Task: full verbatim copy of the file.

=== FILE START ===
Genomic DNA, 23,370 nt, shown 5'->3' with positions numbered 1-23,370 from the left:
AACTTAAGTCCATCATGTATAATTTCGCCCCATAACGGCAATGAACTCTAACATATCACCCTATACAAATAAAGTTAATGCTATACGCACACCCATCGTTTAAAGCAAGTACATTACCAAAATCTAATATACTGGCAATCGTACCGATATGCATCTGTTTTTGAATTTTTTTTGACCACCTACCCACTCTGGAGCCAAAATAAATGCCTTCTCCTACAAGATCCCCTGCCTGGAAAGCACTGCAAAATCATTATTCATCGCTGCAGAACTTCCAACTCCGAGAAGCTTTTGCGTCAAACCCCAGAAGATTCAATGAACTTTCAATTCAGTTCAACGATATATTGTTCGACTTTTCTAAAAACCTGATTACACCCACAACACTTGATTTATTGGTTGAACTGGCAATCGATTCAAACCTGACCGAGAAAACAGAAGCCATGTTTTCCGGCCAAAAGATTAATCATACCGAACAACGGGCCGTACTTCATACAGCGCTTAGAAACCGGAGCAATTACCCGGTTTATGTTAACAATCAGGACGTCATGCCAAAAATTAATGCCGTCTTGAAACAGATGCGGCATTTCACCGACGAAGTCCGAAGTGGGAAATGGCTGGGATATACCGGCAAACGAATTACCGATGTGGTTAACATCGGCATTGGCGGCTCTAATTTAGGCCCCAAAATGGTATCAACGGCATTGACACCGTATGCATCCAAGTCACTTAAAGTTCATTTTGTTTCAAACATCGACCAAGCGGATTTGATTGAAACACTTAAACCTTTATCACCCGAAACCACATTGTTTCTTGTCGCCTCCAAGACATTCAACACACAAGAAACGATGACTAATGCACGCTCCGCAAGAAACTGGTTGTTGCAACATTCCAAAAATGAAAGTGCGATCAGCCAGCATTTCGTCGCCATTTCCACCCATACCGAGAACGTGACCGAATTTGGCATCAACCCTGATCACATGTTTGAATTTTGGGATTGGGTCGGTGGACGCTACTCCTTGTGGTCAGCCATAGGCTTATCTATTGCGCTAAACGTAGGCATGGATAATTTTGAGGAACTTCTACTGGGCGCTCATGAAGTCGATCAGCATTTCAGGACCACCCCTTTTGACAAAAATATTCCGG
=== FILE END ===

Genomic DNA, 23,370 nt, shown 5'->3' with positions numbered 1-23,370 from the left:
AACTTAAGTCCATCATGTATAATTTCGCCCCATAACGGCAATGAACTCTAACATATCACCCTATACAAATAAAGTTAATGCTATACGCACACCCATCGTTTAAAGCAAGTACATTACCAAAATCTAATATACTGGCAATCGTACCGATATGCATCTGTTTTTGAATTTTTTTTGACCACCTACCCACTCTGGAGCCAAAATAAATGCCTTCTCCTACAAGATCCCCTGCCTGGAAAGCACTGCAAAATCATTATTCATCGCTGCAGAACTTCCAACTCCGAGAAGCTTTTGCGTCAAACCCCAGAAGATTCAATGAACTTTCAATTCAGTTCAACGATATATTGTTCGACTTTTCTAAAAACCTGATTACACCCACAACACTTGATTTATTGGTTGAACTGGCAATCGATTCAAACCTGACCGAGAAAACAGAAGCCATGTTTTCCGGCCAAAAGATTAATCATACCGAACAACGGGCCGTACTTCATACAGCGCTTAGAAACCGGAGCAATTACCCGGTTTATGTTAACAATCAGGACGTCATGCCAAAAATTAATGCCGTCTTGAAACAGATGCGGCATTTCACCGACGAAGTCCGAAGTGGGAAATGGCTGGGATATACCGGCAAACGAATTACCGATGTGGTTAACATCGGCATTGGCGGCTCTAATTTAGGCCCCAAAATGGTATCAACGGCATTGACACCGTATGCATCCAAGTCACTTAAAGTTCATTTTGTTTCAAACATCGACCAAGCGGATTTGATTGAAACACTTAAACCTTTATCACCCGAAACCACATTGTTTCTTGTCGCCTCCAAGACATTCAACACACAAGAAACGATGACTAATGCACGCTCCGCAAGAAACTGGTTGTTGCAACATTCCAAAAATGAAAGTGCGATCAGCCAGCATTTCGTCGCCATTTCCACCCATACCGAGAACGTGACCGAATTTGGCATCAACCCTGATCACATGTTTGAATTTTGGGATTGGGTCGGTGGACGCTACTCCTTGTGGTCAGCCATAGGCTTATCTATTGCGCTAAACGTAGGCATGGATAATTTTGAGGAACTTCTACTGGGCGCTCATGAAGTCGATCAGCATTTCAGGACCACCCCTTTTGACAAAAATATTCCGG